Multi-task data access synchronization in the PLC

When the same data is accessed by multiple tasks, the tasks may access the same data simultaneously, depending on the task/real-time configuration. If the data is written by at least one of the tasks, the data may have an inconsistent state during or after a change. To prevent this, all concurrent accesses must be synchronized so that only one task at a time can access the shared data.

These concurrent accesses from several tasks that require synchronization include the following cases, for example:

To put it briefly: If the same data is accessed by several tasks and the data is written for at least one of these accesses, all read and write accesses must be synchronized. This applies irrespective of whether the tasks run on one or more CPU cores.

WARNING

Inconsistencies and other risks due to unsecured data access

If concurrent accesses are not synchronized, there is a risk of inconsistent or invalid data records. Depending on how the data is used in the further course of the program, this can result in incorrect program behavior, undesired axis movement or even sudden program standstill. Depending on the controlled system, damage to equipment and workpieces may occur, or people's health and lives may be endangered.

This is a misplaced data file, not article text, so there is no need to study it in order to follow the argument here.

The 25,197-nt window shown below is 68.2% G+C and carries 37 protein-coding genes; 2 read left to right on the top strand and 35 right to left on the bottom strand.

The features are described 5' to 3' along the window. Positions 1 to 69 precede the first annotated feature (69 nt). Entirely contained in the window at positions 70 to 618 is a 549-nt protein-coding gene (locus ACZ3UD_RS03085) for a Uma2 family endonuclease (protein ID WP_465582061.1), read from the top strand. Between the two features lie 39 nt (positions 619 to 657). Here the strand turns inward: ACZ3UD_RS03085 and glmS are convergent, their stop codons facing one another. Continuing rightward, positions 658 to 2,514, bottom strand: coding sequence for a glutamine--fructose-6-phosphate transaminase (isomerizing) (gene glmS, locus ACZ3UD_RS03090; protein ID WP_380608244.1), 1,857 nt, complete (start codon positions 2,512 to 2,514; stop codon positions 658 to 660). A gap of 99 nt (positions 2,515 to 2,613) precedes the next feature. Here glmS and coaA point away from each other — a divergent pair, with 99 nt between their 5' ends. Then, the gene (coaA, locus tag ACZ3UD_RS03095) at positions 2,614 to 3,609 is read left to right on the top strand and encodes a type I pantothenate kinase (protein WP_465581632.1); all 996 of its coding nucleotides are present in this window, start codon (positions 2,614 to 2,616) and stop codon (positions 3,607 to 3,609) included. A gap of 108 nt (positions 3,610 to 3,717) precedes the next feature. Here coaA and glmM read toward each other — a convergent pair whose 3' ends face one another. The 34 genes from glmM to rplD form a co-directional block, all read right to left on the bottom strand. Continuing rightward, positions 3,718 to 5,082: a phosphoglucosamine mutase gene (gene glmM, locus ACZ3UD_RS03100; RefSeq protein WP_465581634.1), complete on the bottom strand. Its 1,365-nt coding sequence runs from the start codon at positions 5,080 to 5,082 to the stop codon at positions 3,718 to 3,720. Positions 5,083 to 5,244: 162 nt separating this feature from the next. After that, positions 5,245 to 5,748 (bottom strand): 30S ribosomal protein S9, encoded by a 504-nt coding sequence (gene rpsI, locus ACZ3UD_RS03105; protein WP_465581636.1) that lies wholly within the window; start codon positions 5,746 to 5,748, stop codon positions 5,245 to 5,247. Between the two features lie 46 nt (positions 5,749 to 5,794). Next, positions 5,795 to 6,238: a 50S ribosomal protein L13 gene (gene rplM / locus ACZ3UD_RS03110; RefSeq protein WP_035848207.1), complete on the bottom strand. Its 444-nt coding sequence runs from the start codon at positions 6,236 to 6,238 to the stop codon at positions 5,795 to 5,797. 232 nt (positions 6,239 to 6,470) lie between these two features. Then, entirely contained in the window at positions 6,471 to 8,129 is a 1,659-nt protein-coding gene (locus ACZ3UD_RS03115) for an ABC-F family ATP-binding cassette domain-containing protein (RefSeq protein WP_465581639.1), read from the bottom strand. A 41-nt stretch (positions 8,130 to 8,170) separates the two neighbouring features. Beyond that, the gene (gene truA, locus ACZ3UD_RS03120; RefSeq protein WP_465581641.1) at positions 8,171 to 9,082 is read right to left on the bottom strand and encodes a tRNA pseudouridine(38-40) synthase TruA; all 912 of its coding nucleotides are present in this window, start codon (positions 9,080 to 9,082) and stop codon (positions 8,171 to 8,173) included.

To get a feeling for the necessity of access synchronization, you will find function tests with corresponding explanations in the sample programs for the MUTEX procedures.

Synchronization options

The following options are available for synchronizing accesses:

Synchronization also in the case of atomic access

The necessity for synchronization normally also applies even if a single access to a variable (e.g. writing an integer) could be described as atomic, i.e. uninterruptible.

Because the property of the atomic access depends among other things on the processor architecture used, every access should be regarded as non-atomic for simplicity's sake and for safety.

It should also be noted that even supposedly safe accesses almost always turn out to be unsafe when considered more closely. This is explained below with the help of two example scenarios:

Additional Notes